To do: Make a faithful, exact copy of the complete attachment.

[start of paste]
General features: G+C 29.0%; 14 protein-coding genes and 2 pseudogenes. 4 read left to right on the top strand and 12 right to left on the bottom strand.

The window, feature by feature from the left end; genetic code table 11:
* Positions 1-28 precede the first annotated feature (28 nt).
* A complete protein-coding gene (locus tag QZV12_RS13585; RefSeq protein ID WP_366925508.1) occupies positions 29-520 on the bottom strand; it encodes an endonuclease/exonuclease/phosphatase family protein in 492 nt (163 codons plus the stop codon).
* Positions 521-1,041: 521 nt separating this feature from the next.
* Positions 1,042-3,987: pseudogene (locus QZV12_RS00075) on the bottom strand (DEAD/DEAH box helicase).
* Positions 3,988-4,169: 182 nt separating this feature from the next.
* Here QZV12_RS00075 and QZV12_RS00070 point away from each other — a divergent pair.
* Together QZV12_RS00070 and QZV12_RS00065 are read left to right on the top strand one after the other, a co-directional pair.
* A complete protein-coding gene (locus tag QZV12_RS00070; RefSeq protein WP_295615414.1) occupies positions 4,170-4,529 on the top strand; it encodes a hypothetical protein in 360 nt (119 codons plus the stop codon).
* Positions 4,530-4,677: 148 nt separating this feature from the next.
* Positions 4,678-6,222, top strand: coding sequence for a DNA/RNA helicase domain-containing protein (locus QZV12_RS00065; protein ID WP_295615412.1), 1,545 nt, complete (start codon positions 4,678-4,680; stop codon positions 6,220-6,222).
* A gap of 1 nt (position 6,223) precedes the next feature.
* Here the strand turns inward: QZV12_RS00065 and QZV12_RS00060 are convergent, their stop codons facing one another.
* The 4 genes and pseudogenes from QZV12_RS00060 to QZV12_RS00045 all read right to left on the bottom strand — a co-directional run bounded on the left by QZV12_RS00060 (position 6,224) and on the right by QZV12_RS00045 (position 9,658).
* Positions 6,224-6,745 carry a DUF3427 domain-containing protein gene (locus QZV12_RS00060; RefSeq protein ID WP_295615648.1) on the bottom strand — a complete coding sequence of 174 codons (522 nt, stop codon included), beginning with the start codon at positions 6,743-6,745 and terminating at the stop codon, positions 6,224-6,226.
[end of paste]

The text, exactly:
General features: G+C 29.0%; 14 protein-coding genes and 2 pseudogenes. 4 read left to right on the top strand and 12 right to left on the bottom strand.

The window, feature by feature from the left end; genetic code table 11:
* Positions 1-28 precede the first annotated feature (28 nt).
* A complete protein-coding gene (locus tag QZV12_RS13585; RefSeq protein ID WP_366925508.1) occupies positions 29-520 on the bottom strand; it encodes an endonuclease/exonuclease/phosphatase family protein in 492 nt (163 codons plus the stop codon).
* Positions 521-1,041: 521 nt separating this feature from the next.
* Positions 1,042-3,987: pseudogene (locus QZV12_RS00075) on the bottom strand (DEAD/DEAH box helicase).
* Positions 3,988-4,169: 182 nt separating this feature from the next.
* Here QZV12_RS00075 and QZV12_RS00070 point away from each other — a divergent pair.
* Together QZV12_RS00070 and QZV12_RS00065 are read left to right on the top strand one after the other, a co-directional pair.
* A complete protein-coding gene (locus tag QZV12_RS00070; RefSeq protein WP_295615414.1) occupies positions 4,170-4,529 on the top strand; it encodes a hypothetical protein in 360 nt (119 codons plus the stop codon).
* Positions 4,530-4,677: 148 nt separating this feature from the next.
* Positions 4,678-6,222, top strand: coding sequence for a DNA/RNA helicase domain-containing protein (locus QZV12_RS00065; protein ID WP_295615412.1), 1,545 nt, complete (start codon positions 4,678-4,680; stop codon positions 6,220-6,222).
* A gap of 1 nt (position 6,223) precedes the next feature.
* Here the strand turns inward: QZV12_RS00065 and QZV12_RS00060 are convergent, their stop codons facing one another.
* The 4 genes and pseudogenes from QZV12_RS00060 to QZV12_RS00045 all read right to left on the bottom strand — a co-directional run bounded on the left by QZV12_RS00060 (position 6,224) and on the right by QZV12_RS00045 (position 9,658).
* Positions 6,224-6,745 carry a DUF3427 domain-containing protein gene (locus QZV12_RS00060; RefSeq protein ID WP_295615648.1) on the bottom strand — a complete coding sequence of 174 codons (522 nt, stop codon included), beginning with the start codon at positions 6,743-6,745 and terminating at the stop codon, positions 6,224-6,226.